Expert on Iran testifies at trial of spymaster Ex-CIA official talks about arms deal

WASHINGTON — WASHINGTON -- The CIA's longtime authority on Iran testified yesterday at the trial of Clair E. George, tying the former chief of covert operations more closely to the effort to sell arms to Iran during the Reagan administration.

George Cave, who began his career with the CIA in 1956, provided what appeared to be significantly damaging testimony about Mr. George, who is on trial in U.S. District Court in Washington on charges of lying to Congress and investigators about the CIA's knowledge of the Iran-Contra affair.


Mr. Cave described meetings at the agency's headquarters in Langley, Va., in which officials discussed details of the sale of arms to Iran, noting that Mr. George attended at least one of them.

Mr. Cave recalled discussions about the role played by Richard V. Secord, a retired Air Force major general who helped coordinate the sale of arms to Iran. The profits from the arms sale were used to secretly pay for weapons for the contras, rebels who fought the leftist Sandinista government in Nicaragua in the 1980s.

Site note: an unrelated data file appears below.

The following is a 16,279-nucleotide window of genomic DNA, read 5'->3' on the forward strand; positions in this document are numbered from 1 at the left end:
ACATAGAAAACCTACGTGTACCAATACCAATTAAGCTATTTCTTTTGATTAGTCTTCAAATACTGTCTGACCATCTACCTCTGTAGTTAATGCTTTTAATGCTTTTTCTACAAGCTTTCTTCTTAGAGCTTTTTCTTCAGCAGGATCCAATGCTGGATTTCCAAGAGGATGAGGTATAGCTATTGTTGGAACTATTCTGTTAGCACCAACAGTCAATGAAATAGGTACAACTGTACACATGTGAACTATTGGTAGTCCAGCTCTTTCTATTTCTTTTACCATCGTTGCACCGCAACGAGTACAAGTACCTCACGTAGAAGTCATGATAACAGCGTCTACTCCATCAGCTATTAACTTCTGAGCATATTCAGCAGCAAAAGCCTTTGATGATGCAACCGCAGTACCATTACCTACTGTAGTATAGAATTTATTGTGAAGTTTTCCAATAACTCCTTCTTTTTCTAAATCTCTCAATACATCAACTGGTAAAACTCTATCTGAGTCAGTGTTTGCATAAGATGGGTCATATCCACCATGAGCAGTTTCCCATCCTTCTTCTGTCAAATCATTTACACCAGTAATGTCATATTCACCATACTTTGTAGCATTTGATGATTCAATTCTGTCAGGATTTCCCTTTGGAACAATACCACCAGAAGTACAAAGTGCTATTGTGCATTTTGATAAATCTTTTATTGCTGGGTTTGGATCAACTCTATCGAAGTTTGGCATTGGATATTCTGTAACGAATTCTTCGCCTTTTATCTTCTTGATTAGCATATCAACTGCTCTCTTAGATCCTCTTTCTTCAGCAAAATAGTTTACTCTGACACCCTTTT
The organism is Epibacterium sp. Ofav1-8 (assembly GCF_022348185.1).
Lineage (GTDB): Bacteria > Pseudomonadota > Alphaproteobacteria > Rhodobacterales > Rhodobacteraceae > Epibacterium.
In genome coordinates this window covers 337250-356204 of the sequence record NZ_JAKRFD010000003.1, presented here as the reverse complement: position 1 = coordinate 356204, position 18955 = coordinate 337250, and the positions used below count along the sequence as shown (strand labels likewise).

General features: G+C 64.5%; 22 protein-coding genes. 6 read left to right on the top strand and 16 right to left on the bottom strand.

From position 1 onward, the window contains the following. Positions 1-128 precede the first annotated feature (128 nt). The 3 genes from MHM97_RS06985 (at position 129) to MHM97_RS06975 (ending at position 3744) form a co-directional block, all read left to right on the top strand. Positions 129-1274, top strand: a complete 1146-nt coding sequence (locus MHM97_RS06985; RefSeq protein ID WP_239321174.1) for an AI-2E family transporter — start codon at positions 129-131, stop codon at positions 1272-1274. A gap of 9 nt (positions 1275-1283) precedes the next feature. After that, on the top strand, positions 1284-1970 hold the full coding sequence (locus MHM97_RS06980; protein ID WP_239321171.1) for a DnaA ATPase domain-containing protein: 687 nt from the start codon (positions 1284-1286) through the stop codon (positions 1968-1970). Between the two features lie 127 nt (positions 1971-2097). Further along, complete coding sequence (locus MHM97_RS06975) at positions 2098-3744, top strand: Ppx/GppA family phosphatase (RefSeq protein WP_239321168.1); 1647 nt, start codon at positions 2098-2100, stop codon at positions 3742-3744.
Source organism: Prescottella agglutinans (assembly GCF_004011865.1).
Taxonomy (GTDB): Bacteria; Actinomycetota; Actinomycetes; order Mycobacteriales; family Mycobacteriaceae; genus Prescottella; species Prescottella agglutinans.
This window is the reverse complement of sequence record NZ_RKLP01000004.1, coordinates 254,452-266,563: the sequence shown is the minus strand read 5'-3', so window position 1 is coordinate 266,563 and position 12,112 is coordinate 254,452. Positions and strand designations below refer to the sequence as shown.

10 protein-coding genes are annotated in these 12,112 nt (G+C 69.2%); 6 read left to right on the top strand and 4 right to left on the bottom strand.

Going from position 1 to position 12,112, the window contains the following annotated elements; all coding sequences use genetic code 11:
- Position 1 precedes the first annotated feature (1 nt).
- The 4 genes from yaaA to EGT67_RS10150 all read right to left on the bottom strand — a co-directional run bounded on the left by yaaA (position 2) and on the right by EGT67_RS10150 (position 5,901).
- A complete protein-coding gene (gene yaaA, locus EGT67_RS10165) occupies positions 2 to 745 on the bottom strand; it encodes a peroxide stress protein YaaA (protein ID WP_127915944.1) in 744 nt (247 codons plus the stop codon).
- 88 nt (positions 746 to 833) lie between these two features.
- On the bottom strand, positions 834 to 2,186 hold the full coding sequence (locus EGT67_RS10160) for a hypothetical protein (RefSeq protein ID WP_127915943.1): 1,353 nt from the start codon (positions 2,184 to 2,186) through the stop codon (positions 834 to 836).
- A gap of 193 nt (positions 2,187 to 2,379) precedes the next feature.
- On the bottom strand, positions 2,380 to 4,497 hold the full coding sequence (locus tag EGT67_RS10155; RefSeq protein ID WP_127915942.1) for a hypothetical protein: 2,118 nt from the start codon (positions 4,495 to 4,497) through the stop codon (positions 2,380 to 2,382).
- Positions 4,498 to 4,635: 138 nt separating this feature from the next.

The testimony was damaging because, months after the discussion of the arms sale, Mr. George testified under oath to members of the House and Senate intelligence committees that he had only passing knowledge of General Secord. Those statements form part of the indictment against him.

Mr. George, who was the CIA's third-highest ranking official during the Iran-Contra affair, has pleaded not guilty to nine counts of perjury and obstruction of justice.

The prosecution could wind up its case today.

Although his lawyers have not said so, Mr. George is almost certain to testify in his defense.

Mr. Cave was the latest in a group of former CIA colleagues of Mr. George who have been forced into the role of prosecution witnesses against the former chief of covert operations.

Mr. Cave was clearly reluctant to testify against Mr. George and answered questions from Sam A. Wilkins III, a prosecutor from the independent counsel's office, in gruff tones.

Mr. Cave, who was formally retired at the time, was recruited by the CIA to help in what became known as the Iran initiative, the sale of arms to Tehran in the hope of freeing Western hostages held in Lebanon.

The initiative was operated out of the White House by Oliver L. North, then a lieutenant colonel in the Marines who was an aide on the National Security Council, and officials were concerned that they were relying wholly on unreliable middlemen to deal with the Iranians.


Mr. Cave, a longtime student of Iran, was the only CIA official who was fluent in Persian.

He was one of a handful of officials who flew to Tehran in May 1986 to negotiate a trade of arms for hostages. The negotiations ultimately proved unsuccessful.

He testified yesterday that Mr. George attended a meeting before that trip, and that during the meeting there was much discussion of General Secord's role in the operation.